In this issue
MHA comments on proposed physician fee schedule
Letter focuses on new value-based modifier
The Minnesota Hospital Association (MHA) submitted a comment letter to the Centers for Medicare and
Medicaid Services (CMS) regarding proposed changes to the Medicare Physician Fee Schedule.
Although the association addressed multiple aspects of the proposed rule, much of the letter addressed
the agency’s proposal for implementing a new modifier to reward physicians that deliver high quality, low
The value-based modifier (VBM) was a high priority for MHA during the congressional deliberations
leading up to the enactment of the Affordable Care Act (ACA) in 2010. Minnesota’s congressional
delegation was unanimous in its support of moving Medicare’s payment methodology from one that
rewards the volume of services and procedures delivered by health care providers to one that rewards
high quality, low cost care. Minnesota’s senior senator, Amy Klobuchar, helped ensure that the VBM for
physician payments was included in the ACA.
MHA’s letter to CMS expressed strong support for the VBM and encouraged the agency to push the new
payment mechanism even farther and faster than currently planned. The proposed rule, for example,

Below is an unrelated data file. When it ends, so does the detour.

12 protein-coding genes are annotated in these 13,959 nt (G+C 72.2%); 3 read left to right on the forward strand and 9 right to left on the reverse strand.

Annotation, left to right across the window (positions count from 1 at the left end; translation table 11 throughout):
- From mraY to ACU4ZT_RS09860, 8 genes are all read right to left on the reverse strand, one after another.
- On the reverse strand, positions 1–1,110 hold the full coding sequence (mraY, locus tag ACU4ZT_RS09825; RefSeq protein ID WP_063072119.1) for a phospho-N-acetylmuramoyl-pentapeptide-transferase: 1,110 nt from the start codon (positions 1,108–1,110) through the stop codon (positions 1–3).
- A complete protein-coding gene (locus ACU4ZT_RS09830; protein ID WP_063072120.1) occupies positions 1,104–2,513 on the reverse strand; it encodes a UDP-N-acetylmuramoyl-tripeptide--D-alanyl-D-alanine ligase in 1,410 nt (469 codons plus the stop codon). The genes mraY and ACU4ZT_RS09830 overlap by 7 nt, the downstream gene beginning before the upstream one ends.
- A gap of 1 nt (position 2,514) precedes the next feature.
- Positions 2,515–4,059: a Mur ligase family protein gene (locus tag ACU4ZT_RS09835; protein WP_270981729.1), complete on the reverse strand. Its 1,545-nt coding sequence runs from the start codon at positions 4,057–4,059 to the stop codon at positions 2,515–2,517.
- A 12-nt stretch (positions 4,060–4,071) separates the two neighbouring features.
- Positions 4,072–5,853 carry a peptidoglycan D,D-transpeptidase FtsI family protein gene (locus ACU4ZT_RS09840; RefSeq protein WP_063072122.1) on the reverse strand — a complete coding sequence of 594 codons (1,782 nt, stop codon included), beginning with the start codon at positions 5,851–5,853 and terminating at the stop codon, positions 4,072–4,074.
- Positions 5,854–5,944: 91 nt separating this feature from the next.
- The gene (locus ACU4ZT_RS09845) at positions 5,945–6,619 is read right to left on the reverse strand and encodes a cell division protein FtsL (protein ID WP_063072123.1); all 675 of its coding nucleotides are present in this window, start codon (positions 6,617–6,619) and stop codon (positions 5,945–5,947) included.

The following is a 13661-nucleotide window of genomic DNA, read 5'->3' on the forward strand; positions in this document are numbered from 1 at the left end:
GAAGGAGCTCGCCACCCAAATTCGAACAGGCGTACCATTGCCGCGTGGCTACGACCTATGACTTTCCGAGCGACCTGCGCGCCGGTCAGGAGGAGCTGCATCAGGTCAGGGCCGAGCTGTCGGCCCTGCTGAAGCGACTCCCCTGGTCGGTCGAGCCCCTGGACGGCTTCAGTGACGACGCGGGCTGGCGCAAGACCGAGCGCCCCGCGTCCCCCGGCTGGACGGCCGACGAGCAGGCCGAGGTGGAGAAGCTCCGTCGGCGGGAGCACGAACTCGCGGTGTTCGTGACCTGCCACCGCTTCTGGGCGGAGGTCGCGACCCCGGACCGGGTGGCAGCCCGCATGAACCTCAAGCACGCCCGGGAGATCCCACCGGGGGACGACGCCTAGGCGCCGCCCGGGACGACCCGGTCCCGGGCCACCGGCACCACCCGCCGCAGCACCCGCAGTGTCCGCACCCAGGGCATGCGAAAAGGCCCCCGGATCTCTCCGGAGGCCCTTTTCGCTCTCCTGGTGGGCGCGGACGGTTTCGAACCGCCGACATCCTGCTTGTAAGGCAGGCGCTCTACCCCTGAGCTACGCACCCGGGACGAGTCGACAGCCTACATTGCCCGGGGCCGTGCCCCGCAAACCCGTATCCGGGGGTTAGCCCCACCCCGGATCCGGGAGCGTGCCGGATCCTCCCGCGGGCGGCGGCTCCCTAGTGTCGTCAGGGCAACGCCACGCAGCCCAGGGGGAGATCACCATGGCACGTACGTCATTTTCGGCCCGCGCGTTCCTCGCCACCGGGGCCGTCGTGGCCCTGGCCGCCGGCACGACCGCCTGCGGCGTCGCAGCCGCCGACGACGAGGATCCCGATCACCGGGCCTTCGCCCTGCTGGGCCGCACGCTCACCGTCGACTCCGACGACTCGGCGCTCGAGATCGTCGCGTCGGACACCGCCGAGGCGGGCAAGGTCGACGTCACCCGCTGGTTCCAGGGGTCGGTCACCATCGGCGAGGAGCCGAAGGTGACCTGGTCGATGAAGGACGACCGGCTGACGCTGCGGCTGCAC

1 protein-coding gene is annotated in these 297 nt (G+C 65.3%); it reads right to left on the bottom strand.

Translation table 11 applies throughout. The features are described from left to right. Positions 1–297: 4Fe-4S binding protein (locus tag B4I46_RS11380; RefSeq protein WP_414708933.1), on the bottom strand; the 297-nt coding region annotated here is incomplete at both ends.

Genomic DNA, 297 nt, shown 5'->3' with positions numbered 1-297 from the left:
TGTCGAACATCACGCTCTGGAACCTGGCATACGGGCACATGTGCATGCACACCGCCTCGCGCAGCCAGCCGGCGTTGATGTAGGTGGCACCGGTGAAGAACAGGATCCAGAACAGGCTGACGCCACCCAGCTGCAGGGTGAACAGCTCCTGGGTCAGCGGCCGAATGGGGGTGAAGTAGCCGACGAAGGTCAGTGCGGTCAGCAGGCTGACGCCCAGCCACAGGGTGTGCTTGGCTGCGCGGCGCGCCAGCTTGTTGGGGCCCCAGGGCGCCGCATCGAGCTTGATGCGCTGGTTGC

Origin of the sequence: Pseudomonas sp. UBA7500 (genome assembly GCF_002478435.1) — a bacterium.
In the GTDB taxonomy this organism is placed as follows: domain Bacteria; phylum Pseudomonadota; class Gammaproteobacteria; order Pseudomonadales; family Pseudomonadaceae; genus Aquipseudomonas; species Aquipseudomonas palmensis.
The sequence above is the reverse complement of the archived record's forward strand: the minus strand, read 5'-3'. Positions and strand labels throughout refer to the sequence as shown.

would apply the VBM to group practices with 25 or more providers. MHA suggested that CMS expand
the VBM’s applicability to groups with 10 or more providers and to develop a VBM program for hospital-
Lawrence Massa, president and CEO of MHA, explained that “as the largest purchaser of health care,
Medicare should be aggressive in using its buying clout to create strong incentives for providers to
deliver high quality, low cost care.”
For more information about MHA’s comments, the proposed physician fee schedule rule or the VBM, contact Matt Anderson, MHA vice president of regulatory and strategic affairs, 651-659-1421.^top of page
MHA regional trustee meetings scheduled for October
In October, the Minnesota Hospital Association will offer a series of regional trustee meetings at